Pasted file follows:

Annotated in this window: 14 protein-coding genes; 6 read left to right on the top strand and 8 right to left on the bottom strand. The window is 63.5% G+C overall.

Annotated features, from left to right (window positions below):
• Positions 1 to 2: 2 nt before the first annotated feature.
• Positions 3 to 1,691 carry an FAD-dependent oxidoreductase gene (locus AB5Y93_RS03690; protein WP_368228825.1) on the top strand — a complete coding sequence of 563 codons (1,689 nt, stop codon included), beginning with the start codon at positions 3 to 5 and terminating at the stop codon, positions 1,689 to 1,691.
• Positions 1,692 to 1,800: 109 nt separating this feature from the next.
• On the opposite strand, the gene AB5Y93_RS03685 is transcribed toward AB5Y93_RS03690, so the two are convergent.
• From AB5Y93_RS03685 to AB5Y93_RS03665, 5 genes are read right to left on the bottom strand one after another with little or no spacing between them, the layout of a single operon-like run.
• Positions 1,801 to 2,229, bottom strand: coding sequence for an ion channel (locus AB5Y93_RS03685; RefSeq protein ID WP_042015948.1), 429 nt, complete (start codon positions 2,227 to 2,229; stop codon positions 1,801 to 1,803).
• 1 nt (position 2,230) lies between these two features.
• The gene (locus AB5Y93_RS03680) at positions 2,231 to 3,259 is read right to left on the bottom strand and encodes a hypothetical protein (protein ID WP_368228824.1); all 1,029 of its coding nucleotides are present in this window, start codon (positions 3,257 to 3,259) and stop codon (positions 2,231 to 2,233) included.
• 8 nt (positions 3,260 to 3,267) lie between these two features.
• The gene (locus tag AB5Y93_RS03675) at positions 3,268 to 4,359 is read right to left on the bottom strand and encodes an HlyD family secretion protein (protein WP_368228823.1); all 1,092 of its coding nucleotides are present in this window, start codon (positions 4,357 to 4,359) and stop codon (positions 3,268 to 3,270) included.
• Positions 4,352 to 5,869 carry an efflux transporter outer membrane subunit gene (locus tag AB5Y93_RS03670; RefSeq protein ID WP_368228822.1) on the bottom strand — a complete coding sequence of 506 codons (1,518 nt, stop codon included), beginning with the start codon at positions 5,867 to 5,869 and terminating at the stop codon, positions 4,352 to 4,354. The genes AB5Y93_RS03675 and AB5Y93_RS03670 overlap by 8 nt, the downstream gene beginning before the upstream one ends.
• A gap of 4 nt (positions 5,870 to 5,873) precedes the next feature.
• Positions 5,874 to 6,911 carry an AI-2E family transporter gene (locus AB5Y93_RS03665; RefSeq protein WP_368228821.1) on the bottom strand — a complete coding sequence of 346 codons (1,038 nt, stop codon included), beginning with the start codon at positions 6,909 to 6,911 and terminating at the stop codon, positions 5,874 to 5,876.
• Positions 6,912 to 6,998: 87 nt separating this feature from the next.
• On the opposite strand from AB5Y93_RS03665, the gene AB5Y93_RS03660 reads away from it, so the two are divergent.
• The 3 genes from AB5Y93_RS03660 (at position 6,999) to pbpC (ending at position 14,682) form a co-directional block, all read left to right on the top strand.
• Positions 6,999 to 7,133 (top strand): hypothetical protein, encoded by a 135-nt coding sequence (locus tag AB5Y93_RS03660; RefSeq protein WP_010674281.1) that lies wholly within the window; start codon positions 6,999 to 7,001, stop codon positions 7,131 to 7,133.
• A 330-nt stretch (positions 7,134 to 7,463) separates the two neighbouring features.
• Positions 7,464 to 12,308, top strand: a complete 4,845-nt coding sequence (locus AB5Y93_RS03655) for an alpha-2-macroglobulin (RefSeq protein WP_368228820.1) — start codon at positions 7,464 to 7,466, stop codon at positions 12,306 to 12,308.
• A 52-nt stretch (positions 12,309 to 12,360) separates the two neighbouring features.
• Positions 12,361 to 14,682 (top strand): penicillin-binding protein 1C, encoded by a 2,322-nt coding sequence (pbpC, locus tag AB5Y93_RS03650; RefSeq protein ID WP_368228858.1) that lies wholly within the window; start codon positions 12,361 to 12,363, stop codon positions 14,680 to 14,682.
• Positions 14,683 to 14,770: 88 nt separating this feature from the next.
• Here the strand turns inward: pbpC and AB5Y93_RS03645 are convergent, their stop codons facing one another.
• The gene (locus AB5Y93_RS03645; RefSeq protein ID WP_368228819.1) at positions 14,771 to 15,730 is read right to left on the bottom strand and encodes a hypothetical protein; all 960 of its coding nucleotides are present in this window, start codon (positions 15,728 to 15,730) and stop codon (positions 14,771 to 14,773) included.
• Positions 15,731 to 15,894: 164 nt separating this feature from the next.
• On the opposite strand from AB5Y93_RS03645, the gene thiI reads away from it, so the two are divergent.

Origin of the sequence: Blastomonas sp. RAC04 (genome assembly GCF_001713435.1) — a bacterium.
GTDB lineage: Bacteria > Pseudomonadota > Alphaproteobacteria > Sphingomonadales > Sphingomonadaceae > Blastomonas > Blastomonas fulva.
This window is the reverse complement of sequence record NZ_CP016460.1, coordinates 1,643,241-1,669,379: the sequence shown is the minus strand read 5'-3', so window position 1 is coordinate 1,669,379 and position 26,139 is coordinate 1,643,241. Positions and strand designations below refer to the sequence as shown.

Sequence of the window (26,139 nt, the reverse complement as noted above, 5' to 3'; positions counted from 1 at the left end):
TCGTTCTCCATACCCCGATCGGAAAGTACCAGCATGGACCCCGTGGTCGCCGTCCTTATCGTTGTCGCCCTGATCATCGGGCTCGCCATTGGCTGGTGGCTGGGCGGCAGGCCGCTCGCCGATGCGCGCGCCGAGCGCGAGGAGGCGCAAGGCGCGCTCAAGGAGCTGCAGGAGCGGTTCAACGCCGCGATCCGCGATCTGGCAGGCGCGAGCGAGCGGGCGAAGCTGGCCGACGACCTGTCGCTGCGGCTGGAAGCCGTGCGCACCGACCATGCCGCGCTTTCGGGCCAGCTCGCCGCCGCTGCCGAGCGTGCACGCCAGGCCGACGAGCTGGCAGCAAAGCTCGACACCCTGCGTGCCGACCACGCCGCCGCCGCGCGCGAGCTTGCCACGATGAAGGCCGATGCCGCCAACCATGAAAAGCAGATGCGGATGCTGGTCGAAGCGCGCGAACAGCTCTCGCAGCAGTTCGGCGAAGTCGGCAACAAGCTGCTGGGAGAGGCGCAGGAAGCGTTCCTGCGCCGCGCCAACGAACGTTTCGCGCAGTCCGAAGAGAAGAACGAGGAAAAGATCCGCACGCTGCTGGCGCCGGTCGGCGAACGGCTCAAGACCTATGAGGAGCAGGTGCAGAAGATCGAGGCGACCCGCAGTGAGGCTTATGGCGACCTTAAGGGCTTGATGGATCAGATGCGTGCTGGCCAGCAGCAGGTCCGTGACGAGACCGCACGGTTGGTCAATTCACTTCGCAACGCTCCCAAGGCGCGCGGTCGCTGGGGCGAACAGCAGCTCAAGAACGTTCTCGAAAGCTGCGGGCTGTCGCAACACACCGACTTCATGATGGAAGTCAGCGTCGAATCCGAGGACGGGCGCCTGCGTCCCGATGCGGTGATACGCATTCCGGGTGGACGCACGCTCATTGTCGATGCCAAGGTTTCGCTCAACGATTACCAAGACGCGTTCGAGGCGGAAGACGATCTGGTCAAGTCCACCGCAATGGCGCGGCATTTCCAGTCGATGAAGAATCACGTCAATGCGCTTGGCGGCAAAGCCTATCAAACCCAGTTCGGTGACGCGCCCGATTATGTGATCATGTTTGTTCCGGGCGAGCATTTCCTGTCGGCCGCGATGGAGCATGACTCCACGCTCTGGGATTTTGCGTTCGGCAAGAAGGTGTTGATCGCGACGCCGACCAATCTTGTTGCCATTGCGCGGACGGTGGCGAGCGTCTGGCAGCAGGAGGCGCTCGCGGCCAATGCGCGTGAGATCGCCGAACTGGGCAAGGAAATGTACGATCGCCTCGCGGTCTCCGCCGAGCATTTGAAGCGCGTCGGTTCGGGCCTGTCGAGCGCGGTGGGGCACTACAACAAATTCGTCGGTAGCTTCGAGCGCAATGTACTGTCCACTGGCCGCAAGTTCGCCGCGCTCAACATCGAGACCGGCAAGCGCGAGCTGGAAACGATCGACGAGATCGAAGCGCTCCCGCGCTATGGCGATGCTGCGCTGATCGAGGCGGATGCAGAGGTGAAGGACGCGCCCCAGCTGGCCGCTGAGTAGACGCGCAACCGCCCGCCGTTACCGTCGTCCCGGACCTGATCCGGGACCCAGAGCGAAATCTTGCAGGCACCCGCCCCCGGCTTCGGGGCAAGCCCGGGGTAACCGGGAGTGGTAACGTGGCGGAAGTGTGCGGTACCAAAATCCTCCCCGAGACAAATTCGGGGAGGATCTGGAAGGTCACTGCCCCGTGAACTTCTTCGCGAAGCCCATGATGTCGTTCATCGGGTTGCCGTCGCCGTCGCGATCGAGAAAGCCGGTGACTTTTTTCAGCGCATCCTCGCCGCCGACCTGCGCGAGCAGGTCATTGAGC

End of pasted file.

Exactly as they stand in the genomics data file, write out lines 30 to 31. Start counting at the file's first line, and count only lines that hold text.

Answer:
GTDB lineage: Bacteria > Pseudomonadota > Alphaproteobacteria > Sphingomonadales > Sphingomonadaceae > Blastomonas > Blastomonas fulva.
This window is the reverse complement of sequence record NZ_CP016460.1, coordinates 1,643,241-1,669,379: the sequence shown is the minus strand read 5'-3', so window position 1 is coordinate 1,669,379 and position 26,139 is coordinate 1,643,241. Positions and strand designations below refer to the sequence as shown.